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Kansas Senate passes bill requiring in-person K-12 classes

Capitol Bureau

Kansas Senate President Ty Masterson, R-Andover, speaks to fellow GOP senators during a caucus meeting, Tuesday, March 2, 2021, at the Statehouse in Topeka, Kan. Masterson sees some improvements in what he considered a disastrous state rollout of COVID-19 vaccines and is pushing a bill to require all K-12 schools to offer in-person classes to all students. (AP Photo/John Hanna)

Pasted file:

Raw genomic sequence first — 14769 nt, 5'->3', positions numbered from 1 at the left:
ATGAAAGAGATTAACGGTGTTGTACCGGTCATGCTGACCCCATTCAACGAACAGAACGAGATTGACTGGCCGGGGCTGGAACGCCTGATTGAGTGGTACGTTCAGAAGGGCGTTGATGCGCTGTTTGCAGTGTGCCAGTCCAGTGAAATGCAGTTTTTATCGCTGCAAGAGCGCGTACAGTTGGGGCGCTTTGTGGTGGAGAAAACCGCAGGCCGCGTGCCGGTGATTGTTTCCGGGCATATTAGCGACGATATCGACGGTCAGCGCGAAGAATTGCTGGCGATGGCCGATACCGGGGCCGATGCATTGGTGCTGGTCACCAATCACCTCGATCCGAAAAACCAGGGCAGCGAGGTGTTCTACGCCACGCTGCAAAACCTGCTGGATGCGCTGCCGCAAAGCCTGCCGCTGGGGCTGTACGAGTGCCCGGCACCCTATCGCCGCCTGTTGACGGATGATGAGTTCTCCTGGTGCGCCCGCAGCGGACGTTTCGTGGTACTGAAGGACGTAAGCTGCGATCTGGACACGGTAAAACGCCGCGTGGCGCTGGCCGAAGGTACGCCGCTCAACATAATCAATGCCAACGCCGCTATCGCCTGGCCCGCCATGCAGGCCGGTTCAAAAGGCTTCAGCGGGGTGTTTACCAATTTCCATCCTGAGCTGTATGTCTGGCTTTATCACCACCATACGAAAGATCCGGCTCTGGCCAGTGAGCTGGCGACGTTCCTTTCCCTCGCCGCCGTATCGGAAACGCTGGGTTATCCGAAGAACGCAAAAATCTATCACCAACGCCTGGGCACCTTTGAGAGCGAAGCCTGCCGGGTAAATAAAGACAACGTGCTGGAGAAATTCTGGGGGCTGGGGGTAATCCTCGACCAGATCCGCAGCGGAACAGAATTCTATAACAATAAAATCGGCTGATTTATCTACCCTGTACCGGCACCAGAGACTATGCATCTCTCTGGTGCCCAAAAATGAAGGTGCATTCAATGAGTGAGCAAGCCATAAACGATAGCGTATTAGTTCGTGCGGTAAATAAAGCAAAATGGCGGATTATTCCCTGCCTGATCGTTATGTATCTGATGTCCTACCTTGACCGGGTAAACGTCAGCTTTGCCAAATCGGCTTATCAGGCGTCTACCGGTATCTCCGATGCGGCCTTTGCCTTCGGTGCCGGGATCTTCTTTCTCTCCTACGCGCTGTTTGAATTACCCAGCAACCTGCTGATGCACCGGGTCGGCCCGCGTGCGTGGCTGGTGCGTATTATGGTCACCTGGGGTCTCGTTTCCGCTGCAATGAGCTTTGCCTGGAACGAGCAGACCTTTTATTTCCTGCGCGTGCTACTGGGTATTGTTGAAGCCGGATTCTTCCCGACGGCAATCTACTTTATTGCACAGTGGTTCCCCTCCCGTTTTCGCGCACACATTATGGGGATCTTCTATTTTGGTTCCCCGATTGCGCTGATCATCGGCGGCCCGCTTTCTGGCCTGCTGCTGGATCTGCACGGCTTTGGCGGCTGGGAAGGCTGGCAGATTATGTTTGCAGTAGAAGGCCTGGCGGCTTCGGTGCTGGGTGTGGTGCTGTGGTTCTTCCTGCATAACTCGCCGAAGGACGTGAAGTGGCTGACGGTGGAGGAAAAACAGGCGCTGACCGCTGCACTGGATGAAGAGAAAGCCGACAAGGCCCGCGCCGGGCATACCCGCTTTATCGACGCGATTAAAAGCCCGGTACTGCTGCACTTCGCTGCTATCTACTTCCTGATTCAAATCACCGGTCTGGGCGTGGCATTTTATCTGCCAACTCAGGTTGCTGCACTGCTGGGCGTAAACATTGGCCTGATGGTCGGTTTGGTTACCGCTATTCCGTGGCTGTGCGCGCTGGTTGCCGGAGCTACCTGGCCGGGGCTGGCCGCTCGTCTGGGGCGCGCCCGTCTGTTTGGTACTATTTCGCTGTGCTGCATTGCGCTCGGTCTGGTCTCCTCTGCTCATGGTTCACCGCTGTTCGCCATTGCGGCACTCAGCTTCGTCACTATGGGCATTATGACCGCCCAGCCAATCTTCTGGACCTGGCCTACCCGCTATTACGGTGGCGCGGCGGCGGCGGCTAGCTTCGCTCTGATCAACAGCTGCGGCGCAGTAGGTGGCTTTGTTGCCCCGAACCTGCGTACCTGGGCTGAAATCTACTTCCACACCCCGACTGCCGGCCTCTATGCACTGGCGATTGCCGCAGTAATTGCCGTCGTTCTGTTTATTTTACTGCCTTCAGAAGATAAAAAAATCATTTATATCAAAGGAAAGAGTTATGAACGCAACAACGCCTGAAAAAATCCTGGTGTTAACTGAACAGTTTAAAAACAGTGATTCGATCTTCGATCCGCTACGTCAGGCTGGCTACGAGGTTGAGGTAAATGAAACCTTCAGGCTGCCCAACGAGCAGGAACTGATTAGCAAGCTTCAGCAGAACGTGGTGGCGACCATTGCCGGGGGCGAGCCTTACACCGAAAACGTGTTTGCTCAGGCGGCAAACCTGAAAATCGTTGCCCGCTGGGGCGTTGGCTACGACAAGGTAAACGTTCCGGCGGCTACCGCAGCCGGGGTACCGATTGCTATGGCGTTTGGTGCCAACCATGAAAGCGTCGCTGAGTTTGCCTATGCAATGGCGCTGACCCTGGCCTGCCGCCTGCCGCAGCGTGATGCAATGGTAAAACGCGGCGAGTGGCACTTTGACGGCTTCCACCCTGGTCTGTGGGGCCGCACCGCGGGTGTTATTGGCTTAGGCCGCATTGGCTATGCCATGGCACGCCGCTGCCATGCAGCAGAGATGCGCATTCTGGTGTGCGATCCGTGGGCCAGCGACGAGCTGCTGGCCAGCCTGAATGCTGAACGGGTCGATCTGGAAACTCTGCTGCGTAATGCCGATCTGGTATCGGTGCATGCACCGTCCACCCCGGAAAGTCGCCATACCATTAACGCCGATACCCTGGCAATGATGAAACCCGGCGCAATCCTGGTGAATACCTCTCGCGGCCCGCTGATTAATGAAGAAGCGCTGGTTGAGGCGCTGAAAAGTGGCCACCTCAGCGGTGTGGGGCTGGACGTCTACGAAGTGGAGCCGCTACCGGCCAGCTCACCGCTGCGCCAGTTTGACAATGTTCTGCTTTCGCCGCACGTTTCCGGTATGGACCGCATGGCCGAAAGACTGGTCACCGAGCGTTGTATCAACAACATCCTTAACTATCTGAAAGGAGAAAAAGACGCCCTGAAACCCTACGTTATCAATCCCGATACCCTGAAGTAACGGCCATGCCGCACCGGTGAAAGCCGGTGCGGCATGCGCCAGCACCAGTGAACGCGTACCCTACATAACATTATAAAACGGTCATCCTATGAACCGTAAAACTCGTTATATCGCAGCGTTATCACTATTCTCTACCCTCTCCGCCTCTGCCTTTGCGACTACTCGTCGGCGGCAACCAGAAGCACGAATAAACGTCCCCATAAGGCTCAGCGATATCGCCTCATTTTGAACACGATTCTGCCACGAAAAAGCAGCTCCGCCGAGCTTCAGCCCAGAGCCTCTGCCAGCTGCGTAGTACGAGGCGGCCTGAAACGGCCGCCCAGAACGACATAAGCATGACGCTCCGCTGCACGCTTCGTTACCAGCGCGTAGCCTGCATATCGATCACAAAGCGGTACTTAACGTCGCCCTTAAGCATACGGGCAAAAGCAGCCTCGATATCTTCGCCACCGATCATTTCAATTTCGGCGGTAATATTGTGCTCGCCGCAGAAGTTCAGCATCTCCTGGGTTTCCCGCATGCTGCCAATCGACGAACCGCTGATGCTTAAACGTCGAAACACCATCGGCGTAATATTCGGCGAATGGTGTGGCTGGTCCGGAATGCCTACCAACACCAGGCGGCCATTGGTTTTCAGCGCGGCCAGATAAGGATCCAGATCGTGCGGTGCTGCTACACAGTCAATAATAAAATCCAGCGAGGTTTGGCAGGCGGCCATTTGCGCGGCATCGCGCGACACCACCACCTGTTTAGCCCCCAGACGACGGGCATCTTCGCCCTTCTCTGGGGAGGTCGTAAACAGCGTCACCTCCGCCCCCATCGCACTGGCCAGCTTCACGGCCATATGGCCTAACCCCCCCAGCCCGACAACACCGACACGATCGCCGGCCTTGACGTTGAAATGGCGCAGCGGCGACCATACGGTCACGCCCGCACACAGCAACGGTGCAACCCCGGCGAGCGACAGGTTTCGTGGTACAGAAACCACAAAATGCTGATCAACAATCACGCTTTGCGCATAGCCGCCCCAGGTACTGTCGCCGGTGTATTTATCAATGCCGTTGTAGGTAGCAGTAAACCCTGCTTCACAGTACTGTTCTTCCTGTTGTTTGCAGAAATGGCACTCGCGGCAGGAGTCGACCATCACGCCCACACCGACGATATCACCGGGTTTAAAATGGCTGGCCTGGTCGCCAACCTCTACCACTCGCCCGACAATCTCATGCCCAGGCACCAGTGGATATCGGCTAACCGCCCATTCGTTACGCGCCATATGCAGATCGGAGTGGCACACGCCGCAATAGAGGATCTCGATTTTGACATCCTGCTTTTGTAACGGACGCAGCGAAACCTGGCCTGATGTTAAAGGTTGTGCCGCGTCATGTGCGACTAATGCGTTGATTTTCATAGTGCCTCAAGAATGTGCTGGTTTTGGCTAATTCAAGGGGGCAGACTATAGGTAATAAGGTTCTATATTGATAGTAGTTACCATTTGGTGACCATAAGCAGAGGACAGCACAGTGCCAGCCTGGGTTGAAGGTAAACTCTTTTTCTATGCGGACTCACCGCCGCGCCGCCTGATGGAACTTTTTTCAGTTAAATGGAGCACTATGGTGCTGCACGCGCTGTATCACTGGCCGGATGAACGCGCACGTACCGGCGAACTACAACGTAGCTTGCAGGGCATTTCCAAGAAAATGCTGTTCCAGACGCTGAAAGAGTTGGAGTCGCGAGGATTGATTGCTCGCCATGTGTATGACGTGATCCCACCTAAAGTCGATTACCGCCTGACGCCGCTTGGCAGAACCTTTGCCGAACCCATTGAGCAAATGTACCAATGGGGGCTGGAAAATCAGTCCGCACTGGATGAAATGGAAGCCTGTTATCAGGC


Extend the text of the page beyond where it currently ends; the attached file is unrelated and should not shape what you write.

TOPEKA, Kan. (AP) — The Kansas Senate has approved a proposal from its top Republican to require all of the state’s public school districts to offer in-person classes to all students by March 26.

Senate President Ty Masterson is pushing the measure with the number of new COVID-19 cases lower than they have been in months.

Masterson and other Republicans argue that many students don’t fare well academically or emotionally with online learning and need to get back into classrooms.

The Senate’s 26-12 vote Wednesday sends the measure to the House. Some Democrats argued that the bill was an attack on local control of public K-12 schools.

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